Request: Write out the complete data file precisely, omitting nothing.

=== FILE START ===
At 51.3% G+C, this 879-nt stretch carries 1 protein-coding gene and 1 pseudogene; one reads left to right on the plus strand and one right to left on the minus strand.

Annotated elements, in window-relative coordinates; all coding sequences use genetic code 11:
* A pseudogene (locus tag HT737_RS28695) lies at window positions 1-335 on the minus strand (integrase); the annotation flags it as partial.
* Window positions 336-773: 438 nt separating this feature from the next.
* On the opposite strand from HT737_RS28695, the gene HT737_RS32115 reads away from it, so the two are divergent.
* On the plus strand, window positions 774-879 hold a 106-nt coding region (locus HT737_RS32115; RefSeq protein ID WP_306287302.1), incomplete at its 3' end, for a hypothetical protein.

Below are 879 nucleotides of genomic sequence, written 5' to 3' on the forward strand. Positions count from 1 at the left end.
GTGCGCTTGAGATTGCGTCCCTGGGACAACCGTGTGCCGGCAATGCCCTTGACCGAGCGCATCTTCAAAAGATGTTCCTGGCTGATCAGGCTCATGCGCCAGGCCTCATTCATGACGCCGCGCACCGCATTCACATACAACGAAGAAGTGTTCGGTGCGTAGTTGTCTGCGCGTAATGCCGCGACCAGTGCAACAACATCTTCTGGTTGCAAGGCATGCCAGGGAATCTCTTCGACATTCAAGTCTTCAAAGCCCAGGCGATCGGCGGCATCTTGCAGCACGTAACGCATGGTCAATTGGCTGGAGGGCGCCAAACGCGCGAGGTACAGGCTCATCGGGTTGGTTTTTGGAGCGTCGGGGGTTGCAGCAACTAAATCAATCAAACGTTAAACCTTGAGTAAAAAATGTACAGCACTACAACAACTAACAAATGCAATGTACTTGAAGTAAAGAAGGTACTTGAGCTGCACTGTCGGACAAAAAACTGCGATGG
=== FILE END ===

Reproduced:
At 51.3% G+C, this 879-nt stretch carries 1 protein-coding gene and 1 pseudogene; one reads left to right on the plus strand and one right to left on the minus strand.

Annotated elements, in window-relative coordinates; all coding sequences use genetic code 11:
* A pseudogene (locus tag HT737_RS28695) lies at window positions 1-335 on the minus strand (integrase); the annotation flags it as partial.
* Window positions 336-773: 438 nt separating this feature from the next.
* On the opposite strand from HT737_RS28695, the gene HT737_RS32115 reads away from it, so the two are divergent.
* On the plus strand, window positions 774-879 hold a 106-nt coding region (locus HT737_RS32115; RefSeq protein ID WP_306287302.1), incomplete at its 3' end, for a hypothetical protein.

Below are 879 nucleotides of genomic sequence, written 5' to 3' on the forward strand. Positions count from 1 at the left end.
GTGCGCTTGAGATTGCGTCCCTGGGACAACCGTGTGCCGGCAATGCCCTTGACCGAGCGCATCTTCAAAAGATGTTCCTGGCTGATCAGGCTCATGCGCCAGGCCTCATTCATGACGCCGCGCACCGCATTCACATACAACGAAGAAGTGTTCGGTGCGTAGTTGTCTGCGCGTAATGCCGCGACCAGTGCAACAACATCTTCTGGTTGCAAGGCATGCCAGGGAATCTCTTCGACATTCAAGTCTTCAAAGCCCAGGCGATCGGCGGCATCTTGCAGCACGTAACGCATGGTCAATTGGCTGGAGGGCGCCAAACGCGCGAGGTACAGGCTCATCGGGTTGGTTTTTGGAGCGTCGGGGGTTGCAGCAACTAAATCAATCAAACGTTAAACCTTGAGTAAAAAATGTACAGCACTACAACAACTAACAAATGCAATGTACTTGAAGTAAAGAAGGTACTTGAGCTGCACTGTCGGACAAAAAACTGCGATGG